Hudson was decided seventeen years prior to the revision of Rule 19 in 1966. The original rule, drafted in 1937, requires an inquiry as to whether a potential claimant should be deemed "indispensable" to a lawsuit given the nature of his interest or obligations with respect to the claim involved. 3A Moore's Federal Practice ¶ 19.01 (2d Ed. 1977). The use of the term "indispensable":

. . . in the context of the original Rule 19 directed attention to the technical or abstract character of the rights or obligations of the persons whose joinder was in question, and correspondingly distracted attention from the pragmatic considerations which should be controlling.

Advisory Comm. on Rules Note, Rule 19, Fed.R.Civ.Proc., 28 U.S.C.A. (1966). The rule, as revised in 1966, implicitly recognizes that no third party, regardless of the nature of his interest, is literally indispensable to *1189 the entry of judgment in a lawsuit, and therefore, emphasizes the role of judicial discretion in regulating problems of joinder. Broussard v. Columbia Gulf Transmission Co., 5th Cir. 1968, 398 F.2d 885, 889. If a federal court is to exercise its discretion intelligently in a diversity case, it must be especially mindful of the existence of an alternative forum in state court through which the plaintiff can conveniently pursue his state claims.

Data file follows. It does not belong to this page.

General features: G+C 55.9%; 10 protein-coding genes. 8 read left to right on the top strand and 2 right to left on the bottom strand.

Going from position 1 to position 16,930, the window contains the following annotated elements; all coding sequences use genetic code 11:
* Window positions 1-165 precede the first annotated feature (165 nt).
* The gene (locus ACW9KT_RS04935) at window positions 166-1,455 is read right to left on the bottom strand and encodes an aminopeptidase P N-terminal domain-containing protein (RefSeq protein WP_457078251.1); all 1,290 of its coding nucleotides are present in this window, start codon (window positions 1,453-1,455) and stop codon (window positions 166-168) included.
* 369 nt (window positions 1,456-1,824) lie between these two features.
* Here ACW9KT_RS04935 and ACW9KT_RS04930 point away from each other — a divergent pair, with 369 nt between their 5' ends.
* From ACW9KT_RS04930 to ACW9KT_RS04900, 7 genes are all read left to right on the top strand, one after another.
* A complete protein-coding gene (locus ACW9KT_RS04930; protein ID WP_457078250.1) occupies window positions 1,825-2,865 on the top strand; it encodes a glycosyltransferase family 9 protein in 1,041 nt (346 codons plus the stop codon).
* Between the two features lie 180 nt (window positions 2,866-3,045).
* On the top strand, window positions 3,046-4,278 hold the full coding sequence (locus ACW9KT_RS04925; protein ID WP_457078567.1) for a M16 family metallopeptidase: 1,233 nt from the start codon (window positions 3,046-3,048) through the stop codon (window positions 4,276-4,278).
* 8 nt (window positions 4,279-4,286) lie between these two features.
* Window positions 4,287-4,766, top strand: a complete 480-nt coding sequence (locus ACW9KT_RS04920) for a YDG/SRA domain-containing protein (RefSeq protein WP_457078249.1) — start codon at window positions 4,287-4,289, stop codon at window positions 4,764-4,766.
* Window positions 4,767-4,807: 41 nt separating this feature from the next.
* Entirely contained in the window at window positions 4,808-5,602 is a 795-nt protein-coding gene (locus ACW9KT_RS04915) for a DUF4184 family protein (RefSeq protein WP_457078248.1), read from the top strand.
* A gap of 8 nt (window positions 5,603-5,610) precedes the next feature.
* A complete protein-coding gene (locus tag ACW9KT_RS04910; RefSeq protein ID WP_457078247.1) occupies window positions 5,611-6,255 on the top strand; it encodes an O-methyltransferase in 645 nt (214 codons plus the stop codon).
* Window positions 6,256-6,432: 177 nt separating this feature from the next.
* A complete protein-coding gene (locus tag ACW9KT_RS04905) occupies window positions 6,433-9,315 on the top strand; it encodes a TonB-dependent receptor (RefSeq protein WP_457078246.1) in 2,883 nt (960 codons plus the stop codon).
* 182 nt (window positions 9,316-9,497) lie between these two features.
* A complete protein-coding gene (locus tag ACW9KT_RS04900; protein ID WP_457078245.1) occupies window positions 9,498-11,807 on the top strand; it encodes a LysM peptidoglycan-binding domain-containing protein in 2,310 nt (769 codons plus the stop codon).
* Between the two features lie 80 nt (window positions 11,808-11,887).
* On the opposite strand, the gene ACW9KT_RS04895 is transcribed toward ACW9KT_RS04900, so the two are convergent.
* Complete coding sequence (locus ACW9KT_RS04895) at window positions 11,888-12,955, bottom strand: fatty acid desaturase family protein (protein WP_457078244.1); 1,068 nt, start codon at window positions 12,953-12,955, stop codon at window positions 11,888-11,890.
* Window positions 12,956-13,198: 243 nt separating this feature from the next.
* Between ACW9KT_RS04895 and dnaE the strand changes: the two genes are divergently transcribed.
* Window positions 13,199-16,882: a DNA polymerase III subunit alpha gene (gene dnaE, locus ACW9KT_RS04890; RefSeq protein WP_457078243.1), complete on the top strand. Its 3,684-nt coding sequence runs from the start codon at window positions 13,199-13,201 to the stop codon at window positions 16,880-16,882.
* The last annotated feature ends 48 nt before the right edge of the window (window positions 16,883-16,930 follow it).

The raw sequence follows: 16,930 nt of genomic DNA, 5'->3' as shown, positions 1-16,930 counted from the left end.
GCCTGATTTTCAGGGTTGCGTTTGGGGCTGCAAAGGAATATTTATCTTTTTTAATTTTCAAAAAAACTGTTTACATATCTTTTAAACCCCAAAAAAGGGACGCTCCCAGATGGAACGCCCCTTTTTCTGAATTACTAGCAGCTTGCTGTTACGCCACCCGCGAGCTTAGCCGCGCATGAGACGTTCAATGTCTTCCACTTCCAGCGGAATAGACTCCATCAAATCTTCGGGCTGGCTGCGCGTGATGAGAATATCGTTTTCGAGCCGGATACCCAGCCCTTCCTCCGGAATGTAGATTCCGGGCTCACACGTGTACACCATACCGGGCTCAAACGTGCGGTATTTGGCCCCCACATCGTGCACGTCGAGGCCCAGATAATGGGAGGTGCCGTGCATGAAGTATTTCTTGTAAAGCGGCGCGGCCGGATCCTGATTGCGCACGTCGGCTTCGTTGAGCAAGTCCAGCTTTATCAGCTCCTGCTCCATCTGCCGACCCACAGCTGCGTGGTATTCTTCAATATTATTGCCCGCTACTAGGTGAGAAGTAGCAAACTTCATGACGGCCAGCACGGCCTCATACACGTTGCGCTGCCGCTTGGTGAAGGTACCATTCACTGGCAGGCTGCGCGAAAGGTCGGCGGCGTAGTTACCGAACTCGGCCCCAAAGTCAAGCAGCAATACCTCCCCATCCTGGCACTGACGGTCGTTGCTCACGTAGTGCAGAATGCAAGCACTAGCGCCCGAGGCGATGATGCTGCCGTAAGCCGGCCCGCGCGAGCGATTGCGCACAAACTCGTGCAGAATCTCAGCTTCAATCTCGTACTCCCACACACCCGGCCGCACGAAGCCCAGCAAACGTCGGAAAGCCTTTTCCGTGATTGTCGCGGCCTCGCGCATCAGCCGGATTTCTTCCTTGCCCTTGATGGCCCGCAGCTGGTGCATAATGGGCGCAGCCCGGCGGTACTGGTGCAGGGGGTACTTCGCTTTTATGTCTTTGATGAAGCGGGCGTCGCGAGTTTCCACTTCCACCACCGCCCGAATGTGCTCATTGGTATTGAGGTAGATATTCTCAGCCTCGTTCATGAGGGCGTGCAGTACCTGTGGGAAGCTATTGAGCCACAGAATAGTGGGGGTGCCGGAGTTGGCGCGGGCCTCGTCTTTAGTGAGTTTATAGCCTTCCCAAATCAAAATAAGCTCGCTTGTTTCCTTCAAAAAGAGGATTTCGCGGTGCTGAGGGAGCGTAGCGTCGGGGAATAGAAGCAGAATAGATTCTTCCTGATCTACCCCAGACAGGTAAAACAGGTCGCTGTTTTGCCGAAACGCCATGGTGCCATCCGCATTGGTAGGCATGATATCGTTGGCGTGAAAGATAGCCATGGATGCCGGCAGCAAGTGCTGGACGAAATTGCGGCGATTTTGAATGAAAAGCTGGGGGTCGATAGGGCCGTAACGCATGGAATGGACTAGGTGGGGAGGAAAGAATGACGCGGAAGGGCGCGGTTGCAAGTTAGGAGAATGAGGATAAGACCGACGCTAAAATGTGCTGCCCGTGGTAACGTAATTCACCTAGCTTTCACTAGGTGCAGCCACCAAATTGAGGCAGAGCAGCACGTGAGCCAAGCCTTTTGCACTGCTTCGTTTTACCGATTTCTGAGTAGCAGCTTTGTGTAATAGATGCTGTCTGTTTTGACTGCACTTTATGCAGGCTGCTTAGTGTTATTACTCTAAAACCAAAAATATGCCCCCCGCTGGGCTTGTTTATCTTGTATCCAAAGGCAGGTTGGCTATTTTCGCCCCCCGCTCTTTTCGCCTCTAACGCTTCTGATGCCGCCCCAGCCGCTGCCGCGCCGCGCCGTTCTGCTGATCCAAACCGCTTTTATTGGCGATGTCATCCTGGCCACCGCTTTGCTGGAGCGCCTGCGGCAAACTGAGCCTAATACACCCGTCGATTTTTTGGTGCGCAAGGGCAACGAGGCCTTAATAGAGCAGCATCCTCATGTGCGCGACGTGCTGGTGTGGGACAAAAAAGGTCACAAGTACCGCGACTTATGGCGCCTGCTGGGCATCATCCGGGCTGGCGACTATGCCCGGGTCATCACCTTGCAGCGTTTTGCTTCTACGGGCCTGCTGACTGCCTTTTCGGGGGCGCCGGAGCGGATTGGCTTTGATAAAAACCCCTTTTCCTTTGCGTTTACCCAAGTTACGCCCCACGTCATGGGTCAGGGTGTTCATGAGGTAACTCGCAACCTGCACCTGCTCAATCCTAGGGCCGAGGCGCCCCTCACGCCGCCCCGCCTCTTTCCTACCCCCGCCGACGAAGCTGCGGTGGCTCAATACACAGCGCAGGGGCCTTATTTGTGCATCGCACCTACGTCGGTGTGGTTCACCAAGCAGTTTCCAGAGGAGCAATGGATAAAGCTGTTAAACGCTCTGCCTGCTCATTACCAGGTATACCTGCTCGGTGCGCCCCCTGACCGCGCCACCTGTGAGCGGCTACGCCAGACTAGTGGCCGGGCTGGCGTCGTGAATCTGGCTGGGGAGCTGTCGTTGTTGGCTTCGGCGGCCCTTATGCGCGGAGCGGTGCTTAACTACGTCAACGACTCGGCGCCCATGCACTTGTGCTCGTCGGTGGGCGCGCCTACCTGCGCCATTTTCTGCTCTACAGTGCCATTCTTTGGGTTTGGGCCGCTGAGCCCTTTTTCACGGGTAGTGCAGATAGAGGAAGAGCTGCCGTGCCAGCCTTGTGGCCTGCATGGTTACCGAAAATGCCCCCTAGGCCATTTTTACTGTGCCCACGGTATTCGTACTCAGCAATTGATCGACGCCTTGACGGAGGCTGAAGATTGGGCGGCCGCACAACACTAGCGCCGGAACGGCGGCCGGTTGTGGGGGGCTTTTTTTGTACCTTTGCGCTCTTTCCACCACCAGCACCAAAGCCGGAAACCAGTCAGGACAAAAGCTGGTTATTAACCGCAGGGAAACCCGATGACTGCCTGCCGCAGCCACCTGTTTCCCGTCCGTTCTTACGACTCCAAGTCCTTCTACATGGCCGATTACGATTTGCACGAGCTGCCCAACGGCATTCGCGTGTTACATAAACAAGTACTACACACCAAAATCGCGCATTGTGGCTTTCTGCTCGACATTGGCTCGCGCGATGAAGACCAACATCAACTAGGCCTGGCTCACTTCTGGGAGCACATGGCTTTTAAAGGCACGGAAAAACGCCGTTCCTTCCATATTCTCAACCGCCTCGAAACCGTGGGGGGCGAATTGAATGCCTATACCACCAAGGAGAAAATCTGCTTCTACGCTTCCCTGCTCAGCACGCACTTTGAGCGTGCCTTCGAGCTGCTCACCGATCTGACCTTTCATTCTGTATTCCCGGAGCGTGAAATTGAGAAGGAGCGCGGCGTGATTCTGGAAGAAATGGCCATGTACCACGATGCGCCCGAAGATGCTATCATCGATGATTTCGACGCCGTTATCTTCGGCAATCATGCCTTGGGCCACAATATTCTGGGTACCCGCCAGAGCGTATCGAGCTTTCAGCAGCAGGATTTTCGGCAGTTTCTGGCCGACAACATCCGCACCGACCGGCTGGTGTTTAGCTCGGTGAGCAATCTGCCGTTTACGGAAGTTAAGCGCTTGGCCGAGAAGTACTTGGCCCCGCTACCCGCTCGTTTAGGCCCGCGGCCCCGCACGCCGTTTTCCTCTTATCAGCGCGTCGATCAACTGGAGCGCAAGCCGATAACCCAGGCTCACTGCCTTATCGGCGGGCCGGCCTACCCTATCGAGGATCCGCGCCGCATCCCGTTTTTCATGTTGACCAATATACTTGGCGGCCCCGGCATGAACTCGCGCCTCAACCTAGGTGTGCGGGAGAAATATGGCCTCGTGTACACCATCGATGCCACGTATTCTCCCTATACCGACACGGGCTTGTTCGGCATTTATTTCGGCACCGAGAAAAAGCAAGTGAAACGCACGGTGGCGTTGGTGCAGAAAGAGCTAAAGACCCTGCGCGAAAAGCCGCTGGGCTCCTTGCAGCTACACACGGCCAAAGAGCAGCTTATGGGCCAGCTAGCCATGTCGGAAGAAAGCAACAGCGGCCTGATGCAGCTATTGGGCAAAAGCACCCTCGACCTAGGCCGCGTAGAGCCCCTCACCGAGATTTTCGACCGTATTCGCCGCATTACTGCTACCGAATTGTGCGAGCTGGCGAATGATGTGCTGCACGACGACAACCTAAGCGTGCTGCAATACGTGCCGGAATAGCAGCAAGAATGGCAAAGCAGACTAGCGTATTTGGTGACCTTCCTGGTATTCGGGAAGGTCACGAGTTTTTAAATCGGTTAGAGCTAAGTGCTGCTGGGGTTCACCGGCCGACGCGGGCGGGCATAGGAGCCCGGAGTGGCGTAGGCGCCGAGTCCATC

The lack of any peculiarly federal interest in this suit would not be grounds for dismissal if the problem of joinder did not exist. And despite the burden diversity jurisdiction increasingly imposes on the time and resources of federal courts, it would be improper to dismiss a suit such as this where jurisdiction is clear. But here it is at best uncertain if all the parties who should be bound by a decision are joined; dismissal will not prejudice the plaintiff, or deprive him of as nearly complete relief as he could obtain in any forum. Thus, the potential drain on the resources of the court that this suit represents may at least be considered as an additional factor to be weighed with the potential prejudice to the defendants if the suit proceeds and the ready alternative available to the plaintiff of a suit in state court.

Consequently, this suit will be DISMISSED for failure to join as parties an absent person whose joinder is regarded as indispensable, Fed.R.Civ.Proc., Rule 19(b), and who could not be joined without divesting the court of jurisdiction.


[*] Sitting as District Judge by designation of Chief Judge John R. Brown.

[1] The nature of the reserved interest is disputed. Determination of that issue is necessary to resolve a motion for summary judgment also pending. But we cannot reach that issue if the suit is dismissed for lack of jurisdiction over all parties who should be joined.